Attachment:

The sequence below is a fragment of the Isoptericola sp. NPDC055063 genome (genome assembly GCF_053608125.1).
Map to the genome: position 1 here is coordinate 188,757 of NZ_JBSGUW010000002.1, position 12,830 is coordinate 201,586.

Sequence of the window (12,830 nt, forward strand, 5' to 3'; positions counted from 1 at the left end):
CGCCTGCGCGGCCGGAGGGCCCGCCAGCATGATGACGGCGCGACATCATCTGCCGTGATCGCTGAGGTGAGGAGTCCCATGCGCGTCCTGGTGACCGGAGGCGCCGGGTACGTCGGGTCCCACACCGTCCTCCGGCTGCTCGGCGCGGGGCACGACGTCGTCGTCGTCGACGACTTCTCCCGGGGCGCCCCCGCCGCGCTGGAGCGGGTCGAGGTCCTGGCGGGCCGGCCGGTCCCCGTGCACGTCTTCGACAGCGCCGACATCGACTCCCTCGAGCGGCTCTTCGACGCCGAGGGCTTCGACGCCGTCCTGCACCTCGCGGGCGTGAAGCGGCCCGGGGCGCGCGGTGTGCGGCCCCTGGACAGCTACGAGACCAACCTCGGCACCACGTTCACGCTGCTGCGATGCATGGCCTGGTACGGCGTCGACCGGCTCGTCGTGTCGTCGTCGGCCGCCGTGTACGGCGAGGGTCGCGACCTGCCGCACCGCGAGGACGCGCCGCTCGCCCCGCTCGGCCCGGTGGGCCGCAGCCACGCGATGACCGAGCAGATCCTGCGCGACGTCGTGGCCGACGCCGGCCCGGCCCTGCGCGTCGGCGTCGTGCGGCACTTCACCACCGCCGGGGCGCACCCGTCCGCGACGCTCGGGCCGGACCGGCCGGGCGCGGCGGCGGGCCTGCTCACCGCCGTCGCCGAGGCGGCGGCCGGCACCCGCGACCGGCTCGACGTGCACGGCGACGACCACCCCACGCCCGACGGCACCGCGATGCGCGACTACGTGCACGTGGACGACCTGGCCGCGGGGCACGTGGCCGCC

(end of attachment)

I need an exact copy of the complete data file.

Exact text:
The sequence below is a fragment of the Isoptericola sp. NPDC055063 genome (genome assembly GCF_053608125.1).
Map to the genome: position 1 here is coordinate 188,757 of NZ_JBSGUW010000002.1, position 12,830 is coordinate 201,586.

Sequence of the window (12,830 nt, forward strand, 5' to 3'; positions counted from 1 at the left end):
CGCCTGCGCGGCCGGAGGGCCCGCCAGCATGATGACGGCGCGACATCATCTGCCGTGATCGCTGAGGTGAGGAGTCCCATGCGCGTCCTGGTGACCGGAGGCGCCGGGTACGTCGGGTCCCACACCGTCCTCCGGCTGCTCGGCGCGGGGCACGACGTCGTCGTCGTCGACGACTTCTCCCGGGGCGCCCCCGCCGCGCTGGAGCGGGTCGAGGTCCTGGCGGGCCGGCCGGTCCCCGTGCACGTCTTCGACAGCGCCGACATCGACTCCCTCGAGCGGCTCTTCGACGCCGAGGGCTTCGACGCCGTCCTGCACCTCGCGGGCGTGAAGCGGCCCGGGGCGCGCGGTGTGCGGCCCCTGGACAGCTACGAGACCAACCTCGGCACCACGTTCACGCTGCTGCGATGCATGGCCTGGTACGGCGTCGACCGGCTCGTCGTGTCGTCGTCGGCCGCCGTGTACGGCGAGGGTCGCGACCTGCCGCACCGCGAGGACGCGCCGCTCGCCCCGCTCGGCCCGGTGGGCCGCAGCCACGCGATGACCGAGCAGATCCTGCGCGACGTCGTGGCCGACGCCGGCCCGGCCCTGCGCGTCGGCGTCGTGCGGCACTTCACCACCGCCGGGGCGCACCCGTCCGCGACGCTCGGGCCGGACCGGCCGGGCGCGGCGGCGGGCCTGCTCACCGCCGTCGCCGAGGCGGCGGCCGGCACCCGCGACCGGCTCGACGTGCACGGCGACGACCACCCCACGCCCGACGGCACCGCGATGCGCGACTACGTGCACGTGGACGACCTGGCCGCGGGGCACGTGGCCGCC